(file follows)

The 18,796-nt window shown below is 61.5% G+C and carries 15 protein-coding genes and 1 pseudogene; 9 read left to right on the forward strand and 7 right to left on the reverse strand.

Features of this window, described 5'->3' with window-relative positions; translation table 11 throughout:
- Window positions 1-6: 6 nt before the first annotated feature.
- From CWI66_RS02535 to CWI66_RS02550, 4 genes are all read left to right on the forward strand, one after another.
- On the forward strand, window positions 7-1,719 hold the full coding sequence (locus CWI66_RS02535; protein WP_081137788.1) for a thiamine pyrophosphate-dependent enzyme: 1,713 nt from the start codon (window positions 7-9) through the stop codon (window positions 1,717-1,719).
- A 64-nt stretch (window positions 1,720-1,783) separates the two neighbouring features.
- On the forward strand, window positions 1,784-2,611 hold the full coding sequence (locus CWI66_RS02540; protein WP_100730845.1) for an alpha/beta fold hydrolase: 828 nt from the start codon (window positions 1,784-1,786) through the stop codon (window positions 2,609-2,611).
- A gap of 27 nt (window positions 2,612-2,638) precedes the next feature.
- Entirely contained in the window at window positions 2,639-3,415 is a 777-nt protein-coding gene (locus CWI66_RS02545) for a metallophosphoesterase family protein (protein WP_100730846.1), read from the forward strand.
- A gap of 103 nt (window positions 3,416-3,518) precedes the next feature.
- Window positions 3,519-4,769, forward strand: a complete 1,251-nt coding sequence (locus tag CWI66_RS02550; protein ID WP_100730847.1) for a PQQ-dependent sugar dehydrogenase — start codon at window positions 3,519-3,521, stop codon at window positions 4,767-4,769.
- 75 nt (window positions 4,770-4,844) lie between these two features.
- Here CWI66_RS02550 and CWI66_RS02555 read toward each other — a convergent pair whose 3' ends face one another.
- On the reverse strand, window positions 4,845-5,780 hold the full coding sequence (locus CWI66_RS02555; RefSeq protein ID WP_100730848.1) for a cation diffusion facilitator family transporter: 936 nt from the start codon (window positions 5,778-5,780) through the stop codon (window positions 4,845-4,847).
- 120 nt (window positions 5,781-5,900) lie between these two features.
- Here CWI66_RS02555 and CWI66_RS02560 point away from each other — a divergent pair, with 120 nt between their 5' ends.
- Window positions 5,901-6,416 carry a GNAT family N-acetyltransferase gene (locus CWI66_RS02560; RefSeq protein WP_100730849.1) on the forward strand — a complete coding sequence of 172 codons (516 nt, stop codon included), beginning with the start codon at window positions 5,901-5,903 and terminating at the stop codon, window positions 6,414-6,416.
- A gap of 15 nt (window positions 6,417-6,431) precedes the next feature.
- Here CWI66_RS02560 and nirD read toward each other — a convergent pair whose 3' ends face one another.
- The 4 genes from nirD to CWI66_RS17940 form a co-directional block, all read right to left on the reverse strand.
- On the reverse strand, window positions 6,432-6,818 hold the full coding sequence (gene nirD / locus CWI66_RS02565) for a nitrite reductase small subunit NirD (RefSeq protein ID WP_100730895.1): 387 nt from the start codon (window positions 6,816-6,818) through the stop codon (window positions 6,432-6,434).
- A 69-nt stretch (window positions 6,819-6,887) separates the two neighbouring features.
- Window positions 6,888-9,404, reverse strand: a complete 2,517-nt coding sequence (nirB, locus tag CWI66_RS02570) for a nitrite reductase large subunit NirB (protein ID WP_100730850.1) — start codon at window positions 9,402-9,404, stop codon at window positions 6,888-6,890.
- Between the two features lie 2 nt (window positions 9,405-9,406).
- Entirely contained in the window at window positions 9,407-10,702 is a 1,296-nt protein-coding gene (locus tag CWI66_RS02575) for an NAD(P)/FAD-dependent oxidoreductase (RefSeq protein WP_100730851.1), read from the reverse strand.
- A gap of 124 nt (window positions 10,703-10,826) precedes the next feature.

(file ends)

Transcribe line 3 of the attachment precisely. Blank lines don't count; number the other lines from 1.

- Window positions 1-6: 6 nt before the first annotated feature.